Agricultural industries were the mainstay on St. Lucia for decades, but Caribbean tourism of the last few decades have made this (simply stunning island) famous and economically solid.
The two towering volcanic cones on the southwest coast (Gros Piton and Petit Piton) remain navigational aides for mariners, and are regarded as one of the Caribbean's and the planet's most famous landmarks.
The island is ringed with sandy beaches, friendly villages and spectacular scenery at every turn.
The capital city of Castries and the surrounding resorts, as well as the coastal village of Soufriere and the nearby nature attractions are the major draws for visitors.
Banana growers use bunch covers (plastic bags open at both ends that they slip over the bunch and tie at the top) to protect bananas from diseases, insects, sunburn and marauders. In 2010, Hurricane Tomas battered the banana business on St. Lucia, and today, low banana prices due to over-supply on the international market has really hurt growers on the island.
Washday in rural St. Lucia.
Road art on a mountain road.
The island is breezy, and clothes dry fast.
A small slice of Marigot Bay, St. Lucia.
Waiting for the bus on a country road.
Castries is the capital and largest city of St. Lucia. Its sheltered harbor receives cargo vessels, ferry boats, and cruise ships. It houses the seat of government and the head offices of many foreign and local businesses. Duty-free shopping facilities are available, and buses and taxis can easily transport visitors to other destination across the island country.
This small bay (or cove) near the entrance to Castries harbor, itself a safe harbor for assorted pleasure boats.
This is the only runway at George F. L. Charles Airport (formerly Vigie Airport) in Saint Lucia. It is the smaller of two airports, while the other is the Hewanorra International Airport in the far southern reaches of the island. Note that large ships (especially cruise ships) must time their approach into the Castries harbor as planes landing at Charles Airport make their final approach across the same harbor.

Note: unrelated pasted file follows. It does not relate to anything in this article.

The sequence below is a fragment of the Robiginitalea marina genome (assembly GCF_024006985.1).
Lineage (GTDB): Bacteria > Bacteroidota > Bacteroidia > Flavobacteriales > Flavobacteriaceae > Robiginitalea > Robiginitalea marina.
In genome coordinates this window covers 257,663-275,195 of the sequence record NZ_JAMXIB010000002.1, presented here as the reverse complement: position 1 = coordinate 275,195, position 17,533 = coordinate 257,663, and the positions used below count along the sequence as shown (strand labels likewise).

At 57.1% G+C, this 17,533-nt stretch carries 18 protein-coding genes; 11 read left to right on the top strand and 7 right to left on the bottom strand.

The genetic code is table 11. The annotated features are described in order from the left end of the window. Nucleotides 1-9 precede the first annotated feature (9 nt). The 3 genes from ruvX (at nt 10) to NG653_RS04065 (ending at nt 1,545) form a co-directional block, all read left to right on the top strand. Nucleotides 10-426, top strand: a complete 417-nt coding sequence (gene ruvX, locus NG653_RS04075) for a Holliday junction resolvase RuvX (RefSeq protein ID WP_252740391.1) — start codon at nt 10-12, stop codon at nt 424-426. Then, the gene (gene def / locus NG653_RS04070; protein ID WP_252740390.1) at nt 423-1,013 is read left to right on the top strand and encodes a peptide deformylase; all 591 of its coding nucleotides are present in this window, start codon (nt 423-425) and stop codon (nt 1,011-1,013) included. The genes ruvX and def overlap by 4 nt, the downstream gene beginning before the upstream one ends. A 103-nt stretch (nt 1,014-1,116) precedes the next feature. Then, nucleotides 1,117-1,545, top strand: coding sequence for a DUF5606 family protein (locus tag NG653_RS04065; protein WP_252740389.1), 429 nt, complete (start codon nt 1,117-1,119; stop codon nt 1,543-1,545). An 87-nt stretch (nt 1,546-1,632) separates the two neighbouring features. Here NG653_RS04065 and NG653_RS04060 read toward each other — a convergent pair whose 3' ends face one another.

The colorful city of Soufriere is considered the real star of St. Lucia. It has a great sandy beach, coral reefs, rainforest's, nearby water falls, the Soufriere Volcano (the World's only drive-in Volcano) and of course, the Majestic Twin Pitons.
The famous Pitons are two volcanic plugs (a World Heritage Site) just to the south of Soufriere, St. Lucia. The Gros Piton is 771 m high, and the Petit Piton is 743 m high. This is a photograph of same from the Caribbean Sea, with a Photoshop watercolor filter applied. They are stunning to view in person.
The relatively small fishing village of Canaries is positioned along on the west coast of St. Lucia. Until the 1960s there was no road transport to the village and it was only accessible by boat. Since the construction of the West Coast Road it is a stop on that road between Castries and Soufriere. On Christmas Eve, 2013, the town was severely damage by torrential rains.
This is a watercolor view of Canaries. Its name is derived from the Amerindian word for cooking pots. In the past Canaries had a large sugar plantation that ran inland up into the valley, but that industry is now gone. Historical records indicate that Canaries was established in the mid-18th century, and the original settlers came from the neighboring island of Martinique.
Along the roads on most Caribbean islands locals set up roadside stands, often with crafts, local fruit and vegetables for sale. On some islands were scooters are a common mode of transportation, small jars of gasoline are sold.
This is a Photoshop watercolor filter applied to a photo of the main road running through a small town on St. Lucia.